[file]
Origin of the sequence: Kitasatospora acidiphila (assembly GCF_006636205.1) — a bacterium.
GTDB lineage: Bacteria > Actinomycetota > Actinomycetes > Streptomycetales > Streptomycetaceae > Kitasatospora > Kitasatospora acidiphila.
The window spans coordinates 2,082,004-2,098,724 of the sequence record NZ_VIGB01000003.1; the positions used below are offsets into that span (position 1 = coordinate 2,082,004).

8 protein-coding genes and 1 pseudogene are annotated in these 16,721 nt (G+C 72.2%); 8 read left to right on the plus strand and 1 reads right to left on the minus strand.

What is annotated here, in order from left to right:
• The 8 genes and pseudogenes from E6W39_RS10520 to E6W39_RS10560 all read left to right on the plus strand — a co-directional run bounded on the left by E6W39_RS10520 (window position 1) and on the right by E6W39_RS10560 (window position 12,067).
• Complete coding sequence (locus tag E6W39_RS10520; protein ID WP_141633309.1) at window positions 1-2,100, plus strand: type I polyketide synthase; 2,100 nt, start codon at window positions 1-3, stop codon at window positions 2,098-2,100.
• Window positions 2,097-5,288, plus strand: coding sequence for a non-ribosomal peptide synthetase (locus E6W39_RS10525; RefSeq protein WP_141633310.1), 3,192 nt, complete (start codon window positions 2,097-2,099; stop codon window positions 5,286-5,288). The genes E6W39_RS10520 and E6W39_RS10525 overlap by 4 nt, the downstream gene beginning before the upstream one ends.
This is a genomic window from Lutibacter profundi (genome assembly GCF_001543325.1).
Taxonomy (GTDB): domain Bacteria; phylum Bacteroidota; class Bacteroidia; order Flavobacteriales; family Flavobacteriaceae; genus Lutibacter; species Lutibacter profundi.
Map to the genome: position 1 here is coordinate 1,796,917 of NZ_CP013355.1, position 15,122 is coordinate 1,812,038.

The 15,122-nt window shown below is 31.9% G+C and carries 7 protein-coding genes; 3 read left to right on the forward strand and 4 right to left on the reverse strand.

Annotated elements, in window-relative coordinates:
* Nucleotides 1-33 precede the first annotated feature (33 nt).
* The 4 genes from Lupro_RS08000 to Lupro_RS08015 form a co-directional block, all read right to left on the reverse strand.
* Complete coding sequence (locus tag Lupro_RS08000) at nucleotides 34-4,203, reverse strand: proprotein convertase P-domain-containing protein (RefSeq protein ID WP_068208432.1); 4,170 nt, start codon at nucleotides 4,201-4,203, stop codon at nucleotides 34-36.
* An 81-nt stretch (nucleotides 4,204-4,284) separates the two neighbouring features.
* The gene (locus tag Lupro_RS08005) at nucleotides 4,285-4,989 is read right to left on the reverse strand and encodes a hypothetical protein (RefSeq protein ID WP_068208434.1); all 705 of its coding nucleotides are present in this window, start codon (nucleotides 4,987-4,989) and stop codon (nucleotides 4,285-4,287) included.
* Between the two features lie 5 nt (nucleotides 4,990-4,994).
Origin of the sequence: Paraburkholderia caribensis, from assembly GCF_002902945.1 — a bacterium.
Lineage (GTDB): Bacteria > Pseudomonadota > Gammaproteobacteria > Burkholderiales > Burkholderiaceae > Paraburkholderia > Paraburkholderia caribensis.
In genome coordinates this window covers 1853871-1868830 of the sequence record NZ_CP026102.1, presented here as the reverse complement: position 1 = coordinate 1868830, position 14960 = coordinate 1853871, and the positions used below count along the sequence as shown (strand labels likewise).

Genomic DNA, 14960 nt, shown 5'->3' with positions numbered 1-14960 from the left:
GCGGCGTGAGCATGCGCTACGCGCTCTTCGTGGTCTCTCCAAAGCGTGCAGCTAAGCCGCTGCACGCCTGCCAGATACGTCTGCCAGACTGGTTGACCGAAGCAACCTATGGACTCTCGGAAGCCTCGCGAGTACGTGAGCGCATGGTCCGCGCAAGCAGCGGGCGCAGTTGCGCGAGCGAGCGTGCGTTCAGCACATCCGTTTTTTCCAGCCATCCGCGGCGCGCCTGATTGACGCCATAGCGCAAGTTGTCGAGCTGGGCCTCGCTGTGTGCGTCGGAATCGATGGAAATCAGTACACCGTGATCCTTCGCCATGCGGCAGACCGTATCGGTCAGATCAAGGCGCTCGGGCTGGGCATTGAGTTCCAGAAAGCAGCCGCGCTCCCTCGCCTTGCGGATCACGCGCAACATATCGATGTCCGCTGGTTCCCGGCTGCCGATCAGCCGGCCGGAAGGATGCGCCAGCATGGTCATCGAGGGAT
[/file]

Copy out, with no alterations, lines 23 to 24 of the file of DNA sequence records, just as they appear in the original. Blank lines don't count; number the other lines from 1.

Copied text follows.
Genomic DNA, 14960 nt, shown 5'->3' with positions numbered 1-14960 from the left:
GCGGCGTGAGCATGCGCTACGCGCTCTTCGTGGTCTCTCCAAAGCGTGCAGCTAAGCCGCTGCACGCCTGCCAGATACGTCTGCCAGACTGGTTGACCGAAGCAACCTATGGACTCTCGGAAGCCTCGCGAGTACGTGAGCGCATGGTCCGCGCAAGCAGCGGGCGCAGTTGCGCGAGCGAGCGTGCGTTCAGCACATCCGTTTTTTCCAGCCATCCGCGGCGCGCCTGATTGACGCCATAGCGCAAGTTGTCGAGCTGGGCCTCGCTGTGTGCGTCGGAATCGATGGAAATCAGTACACCGTGATCCTTCGCCATGCGGCAGACCGTATCGGTCAGATCAAGGCGCTCGGGCTGGGCATTGAGTTCCAGAAAGCAGCCGCGCTCCCTCGCCTTGCGGATCACGCGCAACATATCGATGTCCGCTGGTTCCCGGCTGCCGATCAGCCGGCCGGAAGGATGCGCCAGCATGGTCATCGAGGGAT